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The International Writers Magazine: Iceland - From Our Archives

Aby Davis

We arrived, sleep deprived. The spooky darkness below the plane was Iceland. A small island poised above masses of red hot rock, straddling the north American plate. Loaded with suits and briefcases, IcelandAir came safely into land, and we touched ground. Two nosy kids on a gap year, wanting to see something new.

A bus took us and some business men into Reyjkavik. A man got off when we did, took one look at our hostel and got back on the bus. We stood outside on crunchy cold ground and waited. The night assistant shuffled grumpily to the door in slippers, gave us a key, and shuffled back to bed.

2am: There is something unbearably beautiful about seeing the Northern Lights for the first time. Standing outside in our pyjamas, Ice snapping under our stupidly bare feet. I climbed onto a picnic table and tilted my head parallel to the sky. A few school students stood nearby, their teacher explaining the beauty away with science.
Space was painted with turquoise wisps and bright blue flames that shifted and danced with an unfelt wind. Like a twisted rainbow. My own breath visualised in the air, it was absolutely freezing but I wanted to stand there and stare. And stare. And stare. We only went to bed when we realised we couldn't feel our toes.

I am in love with this city. Reykjavik is young, the buildings are ugly and corrugated. The streets are heated from underneath and the air tastes incredible. My lungs have never felt so clean. I imagine this is how a snow man must feel. Seeing as its almost Christmas every window holds little towers of candles. Alight and making the cold seem friendlier. We sipped coffee in coffee shops with handpainted mugs, and someones art glued to the tables. There are a few locals sitting in sofas on their apples. They wear scarves and hats like the ones my mum used to knit.

We came prepared for the prices. We soon realise you can't buy a pint for less than five pounds, and takeaway fish and chips cost seven. Bonus Pig is our favourite supermarket, they sell sheep faces in bags next to the wafer thin ham, and Tesco baked beans in the can section. When it gets dark at just after lunch time, we find the mountains over the river and we shout into the wind. We shout and laugh until our faces go red with cold. Climbing the bus home we sit next to man who looks like a Viking.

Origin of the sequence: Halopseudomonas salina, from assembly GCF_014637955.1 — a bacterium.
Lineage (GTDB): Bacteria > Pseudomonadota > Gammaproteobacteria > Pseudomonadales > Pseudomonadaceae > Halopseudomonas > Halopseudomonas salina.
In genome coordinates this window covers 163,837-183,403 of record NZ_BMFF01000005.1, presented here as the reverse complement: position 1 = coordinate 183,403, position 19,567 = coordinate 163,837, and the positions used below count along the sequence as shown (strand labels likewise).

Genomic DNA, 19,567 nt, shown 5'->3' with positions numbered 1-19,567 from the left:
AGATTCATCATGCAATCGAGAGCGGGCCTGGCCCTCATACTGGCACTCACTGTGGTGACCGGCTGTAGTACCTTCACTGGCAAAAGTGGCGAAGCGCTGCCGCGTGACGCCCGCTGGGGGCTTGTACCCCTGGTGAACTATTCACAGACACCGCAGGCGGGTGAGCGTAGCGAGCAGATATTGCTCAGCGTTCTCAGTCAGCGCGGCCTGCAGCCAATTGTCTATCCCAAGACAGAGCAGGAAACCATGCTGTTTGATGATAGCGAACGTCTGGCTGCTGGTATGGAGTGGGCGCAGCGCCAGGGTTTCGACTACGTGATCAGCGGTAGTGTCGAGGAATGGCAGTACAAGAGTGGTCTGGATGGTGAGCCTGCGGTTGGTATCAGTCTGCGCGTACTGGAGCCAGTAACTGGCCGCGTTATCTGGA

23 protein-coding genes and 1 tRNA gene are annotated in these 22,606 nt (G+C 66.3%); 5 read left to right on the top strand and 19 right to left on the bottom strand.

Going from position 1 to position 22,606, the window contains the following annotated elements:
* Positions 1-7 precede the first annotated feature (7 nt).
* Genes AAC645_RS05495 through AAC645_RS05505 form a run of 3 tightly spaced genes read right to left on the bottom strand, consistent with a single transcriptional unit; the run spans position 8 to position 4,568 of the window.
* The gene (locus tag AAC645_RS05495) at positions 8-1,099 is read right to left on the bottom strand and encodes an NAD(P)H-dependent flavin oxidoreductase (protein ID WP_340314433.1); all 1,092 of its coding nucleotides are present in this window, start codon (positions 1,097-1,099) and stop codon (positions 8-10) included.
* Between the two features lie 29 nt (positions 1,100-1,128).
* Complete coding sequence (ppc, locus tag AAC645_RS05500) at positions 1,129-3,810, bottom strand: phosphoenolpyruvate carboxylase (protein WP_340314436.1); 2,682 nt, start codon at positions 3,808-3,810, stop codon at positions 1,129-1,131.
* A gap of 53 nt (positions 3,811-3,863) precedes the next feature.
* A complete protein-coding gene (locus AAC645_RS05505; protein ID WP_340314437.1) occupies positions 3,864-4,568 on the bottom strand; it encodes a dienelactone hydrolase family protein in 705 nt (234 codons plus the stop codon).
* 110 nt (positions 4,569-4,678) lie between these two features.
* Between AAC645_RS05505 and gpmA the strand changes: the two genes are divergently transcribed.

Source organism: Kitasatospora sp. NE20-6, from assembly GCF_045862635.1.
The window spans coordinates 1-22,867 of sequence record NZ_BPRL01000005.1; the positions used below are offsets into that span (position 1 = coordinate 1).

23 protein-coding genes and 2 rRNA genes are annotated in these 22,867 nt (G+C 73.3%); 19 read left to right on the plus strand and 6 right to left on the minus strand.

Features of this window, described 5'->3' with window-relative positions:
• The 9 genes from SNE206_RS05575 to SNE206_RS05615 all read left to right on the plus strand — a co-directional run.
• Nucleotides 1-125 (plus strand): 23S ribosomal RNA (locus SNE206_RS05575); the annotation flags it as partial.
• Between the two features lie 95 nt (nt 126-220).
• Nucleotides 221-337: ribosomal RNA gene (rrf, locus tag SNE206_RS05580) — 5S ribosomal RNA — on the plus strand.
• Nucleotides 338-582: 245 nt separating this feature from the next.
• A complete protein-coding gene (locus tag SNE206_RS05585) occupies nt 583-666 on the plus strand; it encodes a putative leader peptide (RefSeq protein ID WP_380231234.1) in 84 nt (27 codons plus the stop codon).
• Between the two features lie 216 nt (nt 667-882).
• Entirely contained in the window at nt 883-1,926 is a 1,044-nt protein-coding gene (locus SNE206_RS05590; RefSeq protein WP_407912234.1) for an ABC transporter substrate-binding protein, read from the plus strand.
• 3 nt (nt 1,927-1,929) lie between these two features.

Some Australian girls in our room tell us they made snow angels in the hills. We all drink hot chocolate and talk about Neighbours. They’ve already been to tourist hot spot the Blue Lagoon, and we all shriek in delighted horror when they tell us they saw some people having sex in it. The Alaskan Ranger in our shared kitchen pours Vodka in his hot chocolate, and announces its awesome. We later learn that he says this a lot.

10am: Its still dark outside and we've overslept. We only wake up when the Spanish cleaner comes clip clopping in his high heels and does some dusting. When the door clicks shut five minutes latet we emerge, breathless with surpressed laughter.
The weather is still windy and wet, we've booked to go horse riding Viking style over volcanic fields. Some American business women are taking a day off work, and the bus driver picks them up from their lavish hotel. When we all dress in luminous orange waterproofs and hard hats, they moan about smudging their make up and ruffling their business haircuts. All I can see as we ride over the blackened ground are flashes of orange through the weather. My horse plods clumsily and I am uncomfortably cold.But the women shout interesting facts about icelandic trees to us through the wind. I am distracted from the jolting of my body and forgive them their previous vanities.
When its over, I leave my horse with a kiss and a promise to visit again. My arse hurts.

Lunchtime: We open a packet of crisps and look at some geysers. The earth spits egg scented water sky scraper high every two minutes. The biggest geysir hasn't woken up for ten years, we wish it would so we can be the first to welcome it back. A few other sightseers are scattered around the sight, but we can't really see anyone through the drizzle and steam. It looks like the kind of land dinosaurs were born into.